The Economics of Exodus
By Rabbi Arthur Waskow, Ph.D.
By Rabbi Arthur Waskow, Ph.D.
“Normal” Subjugation or the Unknown?
Rabbi Arthur Waskow invites us to use the Jewish holidays to challenge the Carbon Pharaohs by creating meaningful Jewish rituals in public spheres.
What is really at stake is a theology of sex, especially impressed on Christianity by the sex-obsessed Augustine of Hippo
In Memory of George Floyd and Thousands More Since 1619.
Arthur Waskow's strategy to melt the hearts of people who have become hostile to each other – “blue” and “red” Americans – by massively supporting neighborhood solar and wind co-op programs they both need.
Would-be Pharaoh Trump has reached the crucial point of his reign: Shall he mobilize the chariots and drown in the Reed Sea, or grumpily relinquish power?
Arthur Waskow shares his wisdom with Tikkun.
Rabbi Arthur Waskow argues that whether to impeach Trump is not only a political question but also a moral and spiritual question.
Join Rabbi Arthur Waskow, Rev. William Barber, and others for the Interfaith Freedom Seder + 50 on April 7 in Philadelphia.
Arthur Waskow argues that, when facing antisemitism from marginalized groups in our society, we must respond not with rage but compassionate challenge and listening.
Rabbi Arthur Waskow urges us not to abandon our commitment to compassion in the wake of the Pittsburgh shooting. Instead, we must "respond by putting every effort for one week into Growing the Vote to renew and strengthen American democracy."
My Qualms and Self-Correction
“Tshuvah: Till by Turning, Turning, We Come Round Right”
I have been having qualms about some aspects of what I wrote a few days ago in response to Rabbis Marc Angel’s and Uri Regev’s open letter called “Vision Statement: Israel As A Jewish Democratic State." (See the link at the end of this message, for their text.)
I have no qualms about the basic religio-political stance I set forth, but I do have qualms about the way I said it, So I want to do some self-correction – what especially at this time of year we call “tshuvah,” turning in a more ethical direction. As I wrote, I started reading Rabbis Regev’s and Angel’s “Vision” statement with hope, based on its title. But I finished reading with deep disappointment. I share the anger and sense of betrayal that many of my colleagues feel about the Israeli government’s refusal to recognize marriages or conversion ceremonies at which we officiate, or to honor the spiritual presence of Women of the Wall.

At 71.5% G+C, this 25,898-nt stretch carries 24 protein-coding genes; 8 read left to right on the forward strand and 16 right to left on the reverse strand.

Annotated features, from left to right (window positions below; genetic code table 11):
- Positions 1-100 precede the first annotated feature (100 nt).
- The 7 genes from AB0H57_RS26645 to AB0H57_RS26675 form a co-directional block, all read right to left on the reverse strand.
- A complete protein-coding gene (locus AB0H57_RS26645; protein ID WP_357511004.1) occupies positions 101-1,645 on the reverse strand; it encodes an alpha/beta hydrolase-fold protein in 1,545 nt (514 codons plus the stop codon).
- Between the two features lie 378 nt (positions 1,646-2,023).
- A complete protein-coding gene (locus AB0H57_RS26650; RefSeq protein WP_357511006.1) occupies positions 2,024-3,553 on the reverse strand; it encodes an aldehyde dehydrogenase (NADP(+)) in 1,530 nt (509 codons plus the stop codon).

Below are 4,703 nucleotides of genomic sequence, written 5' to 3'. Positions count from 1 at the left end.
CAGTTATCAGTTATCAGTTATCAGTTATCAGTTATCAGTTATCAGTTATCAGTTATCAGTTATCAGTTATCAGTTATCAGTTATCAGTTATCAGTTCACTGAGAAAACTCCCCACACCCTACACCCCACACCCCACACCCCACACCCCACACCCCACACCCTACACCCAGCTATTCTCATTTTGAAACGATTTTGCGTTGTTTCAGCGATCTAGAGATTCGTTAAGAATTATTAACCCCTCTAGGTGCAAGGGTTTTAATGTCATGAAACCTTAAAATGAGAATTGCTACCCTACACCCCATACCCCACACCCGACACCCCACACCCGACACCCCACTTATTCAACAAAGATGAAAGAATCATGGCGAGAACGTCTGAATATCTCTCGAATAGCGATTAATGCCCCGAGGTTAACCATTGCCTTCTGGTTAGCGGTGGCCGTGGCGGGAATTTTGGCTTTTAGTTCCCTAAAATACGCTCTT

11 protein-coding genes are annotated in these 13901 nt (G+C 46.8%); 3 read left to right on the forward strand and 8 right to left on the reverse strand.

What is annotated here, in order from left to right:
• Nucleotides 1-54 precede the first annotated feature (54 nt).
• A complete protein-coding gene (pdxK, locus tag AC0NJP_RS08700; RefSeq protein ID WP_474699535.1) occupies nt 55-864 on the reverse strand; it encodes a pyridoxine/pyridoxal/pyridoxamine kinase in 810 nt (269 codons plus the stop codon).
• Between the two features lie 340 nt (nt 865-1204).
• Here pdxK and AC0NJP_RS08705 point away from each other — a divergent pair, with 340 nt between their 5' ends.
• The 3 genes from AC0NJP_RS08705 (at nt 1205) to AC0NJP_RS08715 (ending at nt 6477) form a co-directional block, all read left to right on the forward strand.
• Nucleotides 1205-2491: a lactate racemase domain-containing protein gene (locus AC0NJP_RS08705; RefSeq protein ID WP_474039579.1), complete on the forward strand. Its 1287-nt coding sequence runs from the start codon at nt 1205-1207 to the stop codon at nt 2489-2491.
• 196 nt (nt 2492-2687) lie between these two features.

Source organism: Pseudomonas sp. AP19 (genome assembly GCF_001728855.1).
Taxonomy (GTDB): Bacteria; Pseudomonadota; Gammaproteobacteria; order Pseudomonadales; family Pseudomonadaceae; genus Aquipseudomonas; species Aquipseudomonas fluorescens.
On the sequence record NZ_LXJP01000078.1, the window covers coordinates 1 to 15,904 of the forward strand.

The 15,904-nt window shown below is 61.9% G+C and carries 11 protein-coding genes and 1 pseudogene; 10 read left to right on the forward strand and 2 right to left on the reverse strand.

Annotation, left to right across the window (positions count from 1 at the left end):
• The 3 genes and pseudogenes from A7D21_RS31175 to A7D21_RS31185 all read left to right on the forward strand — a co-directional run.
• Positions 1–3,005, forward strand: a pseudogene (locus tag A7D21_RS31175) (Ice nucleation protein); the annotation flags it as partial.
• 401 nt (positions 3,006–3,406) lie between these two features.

FOR ISRAEL, this summer marks the 50th anniversary (June 10, 2017) of the end of the Six-Day War and the beginning of the Israeli Occupation of the Palestinian West Bank, East Jerusalem, and Gaza. And that historical marker quickly follows another one: the 69th anniversary of Israel’s statehood, commemorated by Israelis as Yom Ha’Atzma’ut (May 1 and 2). Yom Ha’Atzma’ut is usually translated as “Israeli Independence Day.” That English word means “not hanging on.” But the Hebrew would be more accurately translated as “Day for Standing on One’s Own Feet, Day of Affirming One’s Own Essence” (Etzem, the linguistic root of “atzma’ut,” means “bone, skeleton, internal essential structure.”)
From that deeper perspective, the 50th anniversary of the Occupation casts a deep pall of doubt upon the 69th birthday of the State. Has Israel really been independently “standing on its own feet” or has it for five- sevenths of its history been simultaneously standing in military boots on a subjugated people and depending (not “independing”) on the military and money support of the United States government to do so? The present Israeli government, elected just two years ago, is by far the most right- wing—politically, economically, and religiously—in Israel’s history.
In May 2016, The Shalom Center began exploring a proposal to make the year from April 4, 2017, to April 4, 2018, an American Jubilee Year of Truth and Transformation — through action as well as emotional and spiritual reflection and repentance.